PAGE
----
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We are fast approaching what looks to be a challenging winter across health and social care. How we act now could have huge consequences for people right across social care, and we are taking swift action to bolster the sector, with new leadership at the helm.
Since becoming the minister for care in February I’ve worked closely with the chief nursing officer, Ruth May, and have seen how important her work is for the wider NHS workforce. It’s time social care had the same.
The value of having a senior nurse supporting social care at the centre has also been made abundantly clear to me over the last few months thanks to former chief nursing officer Jane Cummings, who has stepped in to boost the DHSC social care team, bringing invaluable experience and expertise.
So I was really pleased to be able to announce the new role as part of our adult social care winter plan, and the process for finding our new chief nurse for social care has now been launched.
“I know they will be a leader for the social care nursing workforce”
The chief nurse will be right at the heart of our care system, leading from the front not only to keep staff and residents safe this winter, but also when we come to implement our social care reforms that will last long into the future.
I know they will be a leader for the social care nursing workforce, and they will play a vital part in our fight against coronavirus this winter through advice and leadership on priorities like infection prevention and control, and workforce resilience.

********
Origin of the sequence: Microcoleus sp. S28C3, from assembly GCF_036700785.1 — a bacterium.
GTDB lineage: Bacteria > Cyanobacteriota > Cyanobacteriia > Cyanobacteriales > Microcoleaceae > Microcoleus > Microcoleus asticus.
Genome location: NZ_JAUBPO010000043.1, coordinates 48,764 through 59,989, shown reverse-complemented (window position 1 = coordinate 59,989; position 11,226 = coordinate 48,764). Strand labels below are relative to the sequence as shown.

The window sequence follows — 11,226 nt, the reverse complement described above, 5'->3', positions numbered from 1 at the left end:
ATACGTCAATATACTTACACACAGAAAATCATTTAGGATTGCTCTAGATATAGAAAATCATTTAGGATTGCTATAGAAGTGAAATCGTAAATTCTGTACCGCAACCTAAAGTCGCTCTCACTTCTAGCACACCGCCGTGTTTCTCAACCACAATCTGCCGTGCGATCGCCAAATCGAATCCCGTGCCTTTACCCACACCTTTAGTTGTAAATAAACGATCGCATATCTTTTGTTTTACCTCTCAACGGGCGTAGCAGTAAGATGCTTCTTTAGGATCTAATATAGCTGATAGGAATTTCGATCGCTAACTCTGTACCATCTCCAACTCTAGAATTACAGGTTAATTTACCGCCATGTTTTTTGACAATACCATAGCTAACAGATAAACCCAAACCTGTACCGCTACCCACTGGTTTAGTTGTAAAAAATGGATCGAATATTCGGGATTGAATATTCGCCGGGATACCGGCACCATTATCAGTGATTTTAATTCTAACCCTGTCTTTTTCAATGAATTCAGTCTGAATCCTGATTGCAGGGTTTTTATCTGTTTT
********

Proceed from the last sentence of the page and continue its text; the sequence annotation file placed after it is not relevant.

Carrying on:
I’ve seen how Ruth May champions the NHS workforce and I want to see the chief nurse work with me to champion and raise the profile of nursing in social care – and going beyond nurses, raise the recognition and appreciation of all our care workers in the sector.
There’s no time to waste, which is why we are looking to appoint a chief nurse on an interim basis at first to get someone in place as quickly as possible.
They will join our growing team working on social care, and no doubt will work closely with our chief social workers, as well as alongside Ruth May.
And to be clear, this role is not just for Covid – it’s about building our social care system for the future as well as the here and now.
This important role is now open for applications and I would like to encourage anyone who has the passion, capability and enthusiasm to lead the social care sector to apply.
The pandemic has proved, beyond doubt, that the frontline of our battle to contain the virus and, more broadly, to keep our population safe and well, is not located only in our hospitals, clinics and GP practices. It’s in our care homes, hospices and community settings too.
The new chief nurse for social care, once appointed, will make sure we never forget that fact – and nor should we.
Helen Whately is the minister of state for care and Conservative MP for Faversham and Mid Kent